Different people would answer this question in different ways. For instance, Adrian (1932) clearly regarded himself as an empiricist, saying:
In all branches of natural science there are two methods of approach, that of the strategist who can devise a series of crucial experiments that will reveal the truth by a sort of Hegelian dialectic, and that of the empiricist who merely looks about to see what he can find.
In his hands, "merely looking about to see what one can find" was astonishingly fruitful, but I confess that I have often aspired to the more theoretical approach that Adrian described first in the above passage. As a research student I was intrigued by information theory and cybernetics, which were then coming to the fore (Shannon and Weaver, 1949; Wiener, 1961), by early work on computer pattern recognition (Grimsdale et al., 1959; Selfridge and Neisser, 1960), and by the ideas of ethologists about fixed action patterns and innate releasing factors that were being popularized by Niko Tinbergen (1953) and Konrad Lorenz (1961) at about that time. But theories can close your eyes as well as open them.
One of the first experimentally satisfactory experiments I did on the frog's retina gave a result that made nonsense of the theory I was testing, but I was so fixated by the theory that I nearly missed an important new fact that was staring me in the face. Having previously mapped the receptive field of a retinal ganglion cell, I measured its sensitivity to circular spots of increasing size. My theory predicted that while it was within the receptive field, sensitivity would rise either in proportion to the area of the stimulus spot or in proportion to its square root, depending on the type of unit. My theory attached great importance to which of these rules it followed, but the results showed that the sensitivity rose at a rate almost exactly halfway between the alternatives expected. I went home late at night in great gloom, thinking the experiment had failed and was not worth repeating. It was only as I was falling asleep that I remembered that the sensitivity had plunged to a nonsensical-seeming near-zero value for the largest spot size when it spread outside the excitatory receptive field. I then realized that this unpre-dicted near-zero result actually provided direct evidence for something more interesting than my previous theorizing: it strongly suggested that the retinal ganglion cell had an inhibitory surround, a new fact that was only later described by Hartline (1949) and Kuffler (1952).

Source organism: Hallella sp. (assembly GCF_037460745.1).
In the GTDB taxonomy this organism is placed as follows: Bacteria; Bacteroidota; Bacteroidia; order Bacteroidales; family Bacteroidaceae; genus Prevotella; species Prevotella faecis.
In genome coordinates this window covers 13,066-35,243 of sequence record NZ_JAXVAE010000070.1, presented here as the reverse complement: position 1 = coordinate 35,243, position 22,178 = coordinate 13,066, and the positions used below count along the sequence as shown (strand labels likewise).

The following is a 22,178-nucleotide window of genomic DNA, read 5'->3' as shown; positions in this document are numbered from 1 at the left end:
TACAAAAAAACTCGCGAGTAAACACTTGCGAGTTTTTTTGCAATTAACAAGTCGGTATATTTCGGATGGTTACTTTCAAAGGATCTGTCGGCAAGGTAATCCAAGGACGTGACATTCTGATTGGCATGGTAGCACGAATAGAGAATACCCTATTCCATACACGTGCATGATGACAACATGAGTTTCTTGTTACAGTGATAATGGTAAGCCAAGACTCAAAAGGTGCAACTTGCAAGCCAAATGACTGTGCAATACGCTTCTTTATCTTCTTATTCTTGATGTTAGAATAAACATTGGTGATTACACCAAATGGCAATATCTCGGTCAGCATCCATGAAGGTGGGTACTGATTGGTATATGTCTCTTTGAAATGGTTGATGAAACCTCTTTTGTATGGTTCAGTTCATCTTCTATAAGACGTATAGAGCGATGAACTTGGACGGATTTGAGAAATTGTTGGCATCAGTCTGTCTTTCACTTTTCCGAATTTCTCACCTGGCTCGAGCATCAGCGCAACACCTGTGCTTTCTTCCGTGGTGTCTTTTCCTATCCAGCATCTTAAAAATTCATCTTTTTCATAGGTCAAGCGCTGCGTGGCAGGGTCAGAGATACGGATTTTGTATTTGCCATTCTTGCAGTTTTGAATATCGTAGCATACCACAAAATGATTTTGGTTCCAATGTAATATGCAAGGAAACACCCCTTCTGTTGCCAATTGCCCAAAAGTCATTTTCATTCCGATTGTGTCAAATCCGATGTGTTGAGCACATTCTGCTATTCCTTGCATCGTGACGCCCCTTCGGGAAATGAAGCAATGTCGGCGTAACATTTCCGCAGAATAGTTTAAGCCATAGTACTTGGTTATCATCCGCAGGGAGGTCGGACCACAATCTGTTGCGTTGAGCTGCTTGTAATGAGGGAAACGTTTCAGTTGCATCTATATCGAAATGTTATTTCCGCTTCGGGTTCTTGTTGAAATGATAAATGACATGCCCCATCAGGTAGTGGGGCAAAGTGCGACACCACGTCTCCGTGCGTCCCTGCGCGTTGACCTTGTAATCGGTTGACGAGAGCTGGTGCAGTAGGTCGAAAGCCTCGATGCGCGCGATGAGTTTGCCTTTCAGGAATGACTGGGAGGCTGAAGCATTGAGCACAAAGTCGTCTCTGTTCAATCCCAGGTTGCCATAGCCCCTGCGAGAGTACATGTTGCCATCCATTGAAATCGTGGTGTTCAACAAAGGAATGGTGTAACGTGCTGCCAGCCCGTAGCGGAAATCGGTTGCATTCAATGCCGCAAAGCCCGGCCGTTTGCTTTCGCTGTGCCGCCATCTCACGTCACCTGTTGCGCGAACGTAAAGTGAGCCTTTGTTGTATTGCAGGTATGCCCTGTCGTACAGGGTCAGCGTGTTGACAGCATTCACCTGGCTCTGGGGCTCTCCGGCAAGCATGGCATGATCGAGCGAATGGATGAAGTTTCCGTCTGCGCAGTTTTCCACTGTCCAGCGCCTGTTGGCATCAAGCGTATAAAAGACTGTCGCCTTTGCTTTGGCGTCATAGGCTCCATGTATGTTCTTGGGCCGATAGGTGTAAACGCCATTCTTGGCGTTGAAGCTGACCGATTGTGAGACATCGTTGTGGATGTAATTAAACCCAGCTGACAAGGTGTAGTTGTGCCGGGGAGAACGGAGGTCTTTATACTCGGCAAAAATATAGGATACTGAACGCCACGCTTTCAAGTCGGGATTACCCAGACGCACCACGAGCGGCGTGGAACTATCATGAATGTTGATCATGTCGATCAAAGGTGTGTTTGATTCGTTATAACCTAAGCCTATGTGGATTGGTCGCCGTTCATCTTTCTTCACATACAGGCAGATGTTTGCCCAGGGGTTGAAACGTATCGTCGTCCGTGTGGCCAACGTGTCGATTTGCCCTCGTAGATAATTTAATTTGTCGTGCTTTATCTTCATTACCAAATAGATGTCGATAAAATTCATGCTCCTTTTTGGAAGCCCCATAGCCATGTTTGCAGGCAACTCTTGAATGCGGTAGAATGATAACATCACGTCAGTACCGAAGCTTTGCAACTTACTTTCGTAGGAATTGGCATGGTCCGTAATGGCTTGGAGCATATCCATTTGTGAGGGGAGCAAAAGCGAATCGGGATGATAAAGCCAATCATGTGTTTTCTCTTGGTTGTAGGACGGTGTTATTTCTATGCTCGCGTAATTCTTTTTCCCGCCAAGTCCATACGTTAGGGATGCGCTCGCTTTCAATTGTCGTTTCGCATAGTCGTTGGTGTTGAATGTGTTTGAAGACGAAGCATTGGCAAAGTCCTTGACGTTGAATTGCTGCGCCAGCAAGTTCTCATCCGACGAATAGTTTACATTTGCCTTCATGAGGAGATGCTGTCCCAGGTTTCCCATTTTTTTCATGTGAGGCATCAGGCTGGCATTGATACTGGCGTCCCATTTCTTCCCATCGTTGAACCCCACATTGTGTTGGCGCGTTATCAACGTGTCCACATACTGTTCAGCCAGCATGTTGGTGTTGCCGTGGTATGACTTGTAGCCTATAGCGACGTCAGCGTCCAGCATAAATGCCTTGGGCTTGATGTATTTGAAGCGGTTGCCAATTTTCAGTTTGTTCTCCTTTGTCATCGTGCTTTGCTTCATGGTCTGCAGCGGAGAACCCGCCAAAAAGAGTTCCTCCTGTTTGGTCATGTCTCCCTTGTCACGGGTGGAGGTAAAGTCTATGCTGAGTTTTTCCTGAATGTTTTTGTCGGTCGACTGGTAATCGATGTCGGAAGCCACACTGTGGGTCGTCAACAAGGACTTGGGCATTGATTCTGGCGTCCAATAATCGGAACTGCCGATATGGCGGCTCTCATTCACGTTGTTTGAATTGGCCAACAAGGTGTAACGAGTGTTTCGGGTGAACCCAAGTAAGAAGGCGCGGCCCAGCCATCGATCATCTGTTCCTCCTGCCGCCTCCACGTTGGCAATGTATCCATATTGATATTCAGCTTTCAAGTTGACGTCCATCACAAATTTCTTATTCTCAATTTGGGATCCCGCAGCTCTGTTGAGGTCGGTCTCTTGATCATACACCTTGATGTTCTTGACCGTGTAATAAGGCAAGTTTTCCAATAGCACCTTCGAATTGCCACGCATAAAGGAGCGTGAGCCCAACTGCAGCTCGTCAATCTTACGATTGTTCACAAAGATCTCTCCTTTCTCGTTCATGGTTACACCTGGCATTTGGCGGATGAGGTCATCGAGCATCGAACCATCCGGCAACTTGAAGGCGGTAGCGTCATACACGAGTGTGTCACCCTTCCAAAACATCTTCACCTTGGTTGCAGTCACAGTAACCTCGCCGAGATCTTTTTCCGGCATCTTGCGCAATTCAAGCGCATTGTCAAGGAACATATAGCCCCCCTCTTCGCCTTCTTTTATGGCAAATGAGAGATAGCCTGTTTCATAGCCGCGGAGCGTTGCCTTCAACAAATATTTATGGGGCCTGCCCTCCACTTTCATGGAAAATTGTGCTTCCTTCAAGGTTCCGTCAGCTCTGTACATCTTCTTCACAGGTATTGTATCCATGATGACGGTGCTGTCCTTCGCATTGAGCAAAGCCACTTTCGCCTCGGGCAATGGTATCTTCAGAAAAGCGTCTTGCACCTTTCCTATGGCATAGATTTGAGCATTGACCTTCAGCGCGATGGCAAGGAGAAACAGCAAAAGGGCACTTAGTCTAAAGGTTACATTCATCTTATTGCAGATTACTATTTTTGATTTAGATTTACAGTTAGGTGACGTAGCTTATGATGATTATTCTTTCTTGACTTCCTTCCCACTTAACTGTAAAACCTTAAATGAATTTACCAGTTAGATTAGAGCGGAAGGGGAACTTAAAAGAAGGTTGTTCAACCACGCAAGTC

This event might justify ignoring theoretical and philosophical issues altogether, but, of course, the real lesson is to stay awake and be ready with a new theory whenever the facts demand it.
For Steve Kuffler, linking single-unit function to known (or discoverable) anatomical structure was probably the main inspiration, as it was for his most famous followers, David Hubel and Torsten Wiesel. Their school of thought was extraordinarily influential, for it diverted the main efforts of neurophysiologists in the United States away from the study of evoked potentials and massed responses to single units. Single-unit recordings are never going to make much sense unless they are related to the anatomy, but this needs no further emphasis.